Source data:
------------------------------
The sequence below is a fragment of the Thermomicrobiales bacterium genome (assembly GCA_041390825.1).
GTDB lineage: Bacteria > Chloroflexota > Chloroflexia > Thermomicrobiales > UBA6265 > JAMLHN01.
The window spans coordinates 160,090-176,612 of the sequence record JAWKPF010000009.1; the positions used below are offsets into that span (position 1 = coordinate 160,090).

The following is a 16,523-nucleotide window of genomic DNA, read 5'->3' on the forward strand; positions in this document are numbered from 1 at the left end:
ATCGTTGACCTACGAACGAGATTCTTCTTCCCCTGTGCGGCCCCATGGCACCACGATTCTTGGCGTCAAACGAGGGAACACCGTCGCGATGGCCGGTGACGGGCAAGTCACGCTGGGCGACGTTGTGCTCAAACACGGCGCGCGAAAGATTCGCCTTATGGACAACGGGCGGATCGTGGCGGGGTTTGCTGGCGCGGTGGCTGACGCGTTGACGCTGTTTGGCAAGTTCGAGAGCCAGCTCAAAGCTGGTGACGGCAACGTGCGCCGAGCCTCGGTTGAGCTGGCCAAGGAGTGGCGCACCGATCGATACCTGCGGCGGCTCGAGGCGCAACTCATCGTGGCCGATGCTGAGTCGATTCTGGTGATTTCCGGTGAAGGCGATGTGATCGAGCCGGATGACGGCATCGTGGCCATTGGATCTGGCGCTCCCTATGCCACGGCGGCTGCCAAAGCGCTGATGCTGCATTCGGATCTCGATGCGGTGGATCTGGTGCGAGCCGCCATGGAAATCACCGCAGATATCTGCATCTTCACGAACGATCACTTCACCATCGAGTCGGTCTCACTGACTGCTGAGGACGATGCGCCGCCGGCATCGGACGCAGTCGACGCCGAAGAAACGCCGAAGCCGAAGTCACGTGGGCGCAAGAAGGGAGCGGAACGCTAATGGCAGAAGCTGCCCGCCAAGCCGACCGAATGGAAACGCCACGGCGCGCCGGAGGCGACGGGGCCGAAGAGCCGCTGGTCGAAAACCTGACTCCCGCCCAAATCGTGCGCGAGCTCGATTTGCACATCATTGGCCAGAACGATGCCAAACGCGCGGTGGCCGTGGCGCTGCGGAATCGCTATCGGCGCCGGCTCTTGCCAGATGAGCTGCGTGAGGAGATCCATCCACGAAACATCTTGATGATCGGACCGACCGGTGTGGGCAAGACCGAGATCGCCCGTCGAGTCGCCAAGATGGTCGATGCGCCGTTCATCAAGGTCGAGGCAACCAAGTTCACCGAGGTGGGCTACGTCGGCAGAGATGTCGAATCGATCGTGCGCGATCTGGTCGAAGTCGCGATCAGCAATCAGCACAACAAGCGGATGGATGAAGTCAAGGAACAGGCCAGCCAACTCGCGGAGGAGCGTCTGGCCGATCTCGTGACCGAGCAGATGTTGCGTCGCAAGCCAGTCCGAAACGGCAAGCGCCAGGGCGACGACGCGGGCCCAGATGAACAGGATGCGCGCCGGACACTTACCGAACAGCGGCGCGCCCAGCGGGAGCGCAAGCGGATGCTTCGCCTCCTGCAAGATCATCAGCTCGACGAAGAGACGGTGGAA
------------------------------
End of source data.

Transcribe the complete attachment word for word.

The sequence below is a fragment of the Thermomicrobiales bacterium genome (assembly GCA_041390825.1).
GTDB lineage: Bacteria > Chloroflexota > Chloroflexia > Thermomicrobiales > UBA6265 > JAMLHN01.
The window spans coordinates 160,090-176,612 of the sequence record JAWKPF010000009.1; the positions used below are offsets into that span (position 1 = coordinate 160,090).

The following is a 16,523-nucleotide window of genomic DNA, read 5'->3' on the forward strand; positions in this document are numbered from 1 at the left end:
ATCGTTGACCTACGAACGAGATTCTTCTTCCCCTGTGCGGCCCCATGGCACCACGATTCTTGGCGTCAAACGAGGGAACACCGTCGCGATGGCCGGTGACGGGCAAGTCACGCTGGGCGACGTTGTGCTCAAACACGGCGCGCGAAAGATTCGCCTTATGGACAACGGGCGGATCGTGGCGGGGTTTGCTGGCGCGGTGGCTGACGCGTTGACGCTGTTTGGCAAGTTCGAGAGCCAGCTCAAAGCTGGTGACGGCAACGTGCGCCGAGCCTCGGTTGAGCTGGCCAAGGAGTGGCGCACCGATCGATACCTGCGGCGGCTCGAGGCGCAACTCATCGTGGCCGATGCTGAGTCGATTCTGGTGATTTCCGGTGAAGGCGATGTGATCGAGCCGGATGACGGCATCGTGGCCATTGGATCTGGCGCTCCCTATGCCACGGCGGCTGCCAAAGCGCTGATGCTGCATTCGGATCTCGATGCGGTGGATCTGGTGCGAGCCGCCATGGAAATCACCGCAGATATCTGCATCTTCACGAACGATCACTTCACCATCGAGTCGGTCTCACTGACTGCTGAGGACGATGCGCCGCCGGCATCGGACGCAGTCGACGCCGAAGAAACGCCGAAGCCGAAGTCACGTGGGCGCAAGAAGGGAGCGGAACGCTAATGGCAGAAGCTGCCCGCCAAGCCGACCGAATGGAAACGCCACGGCGCGCCGGAGGCGACGGGGCCGAAGAGCCGCTGGTCGAAAACCTGACTCCCGCCCAAATCGTGCGCGAGCTCGATTTGCACATCATTGGCCAGAACGATGCCAAACGCGCGGTGGCCGTGGCGCTGCGGAATCGCTATCGGCGCCGGCTCTTGCCAGATGAGCTGCGTGAGGAGATCCATCCACGAAACATCTTGATGATCGGACCGACCGGTGTGGGCAAGACCGAGATCGCCCGTCGAGTCGCCAAGATGGTCGATGCGCCGTTCATCAAGGTCGAGGCAACCAAGTTCACCGAGGTGGGCTACGTCGGCAGAGATGTCGAATCGATCGTGCGCGATCTGGTCGAAGTCGCGATCAGCAATCAGCACAACAAGCGGATGGATGAAGTCAAGGAACAGGCCAGCCAACTCGCGGAGGAGCGTCTGGCCGATCTCGTGACCGAGCAGATGTTGCGTCGCAAGCCAGTCCGAAACGGCAAGCGCCAGGGCGACGACGCGGGCCCAGATGAACAGGATGCGCGCCGGACACTTACCGAACAGCGGCGCGCCCAGCGGGAGCGCAAGCGGATGCTTCGCCTCCTGCAAGATCATCAGCTCGACGAAGAGACGGTGGAA